David Cameron, the Prime Minister, and George Osborne, the Chancellor, yesterday sought to put the two biggest economic controversies of the Coalition Government's term in office behind them, insisting that their austerity measures would not derail the recovery and that Britain's banks would play their part in seeing the upturn accelerate.
The pair used a visit to the World Economic Forum in Davos, Switzerland, to set out their case, with the Prime Minister insisting that this week's economic data, which revealed a shock fall in GDP during the fourth quarter of last year, did not mean the Government's package of austerity measures had been a mistake.
"Given the traumas of recent years, the recovery was always going to be choppy," Mr Cameron said, adding that there was no choice but to stick with the plan.
"Our first priority is to kill off the spectre of massive sovereign debts – those who argue that dealing with our deficit and promoting growth are somehow alternatives are wrong."
While Mr Cameron's argument has been contradicted by several leading figures at Davos this week, most notably the financier George Soros and the US Treasury Secretary Timothy Geithner, his message was repeated by Mr Osborne, who said: "It is no surprise that one disappointing, weather-affected quarter of growth has brought the critics out of the woodwork."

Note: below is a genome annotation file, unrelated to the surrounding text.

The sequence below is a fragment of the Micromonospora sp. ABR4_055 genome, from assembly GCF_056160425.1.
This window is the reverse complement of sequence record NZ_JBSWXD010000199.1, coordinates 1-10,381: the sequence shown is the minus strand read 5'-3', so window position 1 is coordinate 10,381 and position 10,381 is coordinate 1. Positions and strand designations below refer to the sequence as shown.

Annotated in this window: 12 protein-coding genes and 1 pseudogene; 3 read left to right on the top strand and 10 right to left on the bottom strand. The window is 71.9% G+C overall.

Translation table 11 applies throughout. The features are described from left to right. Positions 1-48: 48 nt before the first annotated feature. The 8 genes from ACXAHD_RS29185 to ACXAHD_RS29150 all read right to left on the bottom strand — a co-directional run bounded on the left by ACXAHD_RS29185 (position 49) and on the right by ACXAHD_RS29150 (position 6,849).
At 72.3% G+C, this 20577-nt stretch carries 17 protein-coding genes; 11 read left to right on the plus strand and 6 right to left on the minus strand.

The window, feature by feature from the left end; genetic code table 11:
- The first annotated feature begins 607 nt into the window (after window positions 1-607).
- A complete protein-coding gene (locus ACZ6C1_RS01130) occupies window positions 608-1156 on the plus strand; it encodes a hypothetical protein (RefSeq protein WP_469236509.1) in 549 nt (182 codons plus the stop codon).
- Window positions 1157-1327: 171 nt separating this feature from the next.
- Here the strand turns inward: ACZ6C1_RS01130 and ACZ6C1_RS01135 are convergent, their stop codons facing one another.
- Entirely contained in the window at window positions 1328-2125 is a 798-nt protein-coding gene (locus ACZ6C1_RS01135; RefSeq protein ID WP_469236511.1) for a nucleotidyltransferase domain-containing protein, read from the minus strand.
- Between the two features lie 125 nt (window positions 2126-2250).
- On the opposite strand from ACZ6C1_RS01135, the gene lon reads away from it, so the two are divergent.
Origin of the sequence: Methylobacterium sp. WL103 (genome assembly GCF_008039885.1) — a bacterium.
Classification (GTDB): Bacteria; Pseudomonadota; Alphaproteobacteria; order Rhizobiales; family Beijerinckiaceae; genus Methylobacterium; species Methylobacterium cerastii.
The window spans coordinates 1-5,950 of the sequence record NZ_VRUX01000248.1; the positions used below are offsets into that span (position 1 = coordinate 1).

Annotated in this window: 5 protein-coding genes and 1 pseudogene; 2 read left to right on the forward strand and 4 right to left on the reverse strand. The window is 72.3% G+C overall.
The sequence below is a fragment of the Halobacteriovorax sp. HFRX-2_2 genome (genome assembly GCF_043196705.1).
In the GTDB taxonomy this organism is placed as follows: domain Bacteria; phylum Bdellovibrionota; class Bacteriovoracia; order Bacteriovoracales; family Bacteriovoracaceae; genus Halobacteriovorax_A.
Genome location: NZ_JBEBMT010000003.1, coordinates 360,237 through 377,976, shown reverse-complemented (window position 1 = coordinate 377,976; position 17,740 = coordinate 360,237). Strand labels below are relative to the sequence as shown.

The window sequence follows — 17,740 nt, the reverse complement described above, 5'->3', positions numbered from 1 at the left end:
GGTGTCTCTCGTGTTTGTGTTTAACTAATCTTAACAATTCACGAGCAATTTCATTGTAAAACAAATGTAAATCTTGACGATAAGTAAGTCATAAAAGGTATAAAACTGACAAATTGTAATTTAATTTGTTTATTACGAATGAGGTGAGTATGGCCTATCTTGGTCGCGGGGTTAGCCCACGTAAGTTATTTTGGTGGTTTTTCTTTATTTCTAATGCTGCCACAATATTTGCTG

However, both men sought to move the debate forward yesterday, with Mr Cameron outlining a vision of how Britain's economy might be rebalanced to leave it less reliant on financial services and the South-east.
"Think of where we need to go," Mr Cameron said, promising that the Government would soon publish a new strategy for growth.
"[We need] an economy based not on consumption and debt but on savings and investment, not on government spending but on entrepreneurial dynamism, not on one industry in one corner of the country but on all our businesses in all our regions, with a new emphasis on manufacturing, exports and trade."
In a separate session of the WEF, Mr Osborne said it was time to "move on" from the hostility directed at the banking sector – but only if a deal could be reached with the City on pay and bonus restraint, and on greater support for the economy in the form of more lending.
The Chancellor also promised that while Vince Cable, the Business Secretary, was working on the Government's growth strategy, his Budget, due in less than eight weeks' time, would lay some of the foundations required. "The ambition ... will be to turn the tide on the forces of stagnation."
However, the two men face criticism as they return to the UK, with Brendan Barber, the general secretary of the Trades Union Congress, insisting that the latest growth statistics proved the austerity strategy was misguided. "With the economy tanking even before the cuts and VAT rise start to bite, the Chancellor must accept that his gamble has failed to pay off," Mr Barber said.
The think-tank Capital Economics also warned that it was time to at least start thinking about other options. "If the economy were to head into a more serious downturn, the case for the Government to rethink its plans would soon start to look more convincing," it said. "Accordingly, the Coalition would do well to start thinking about possible contingency plans."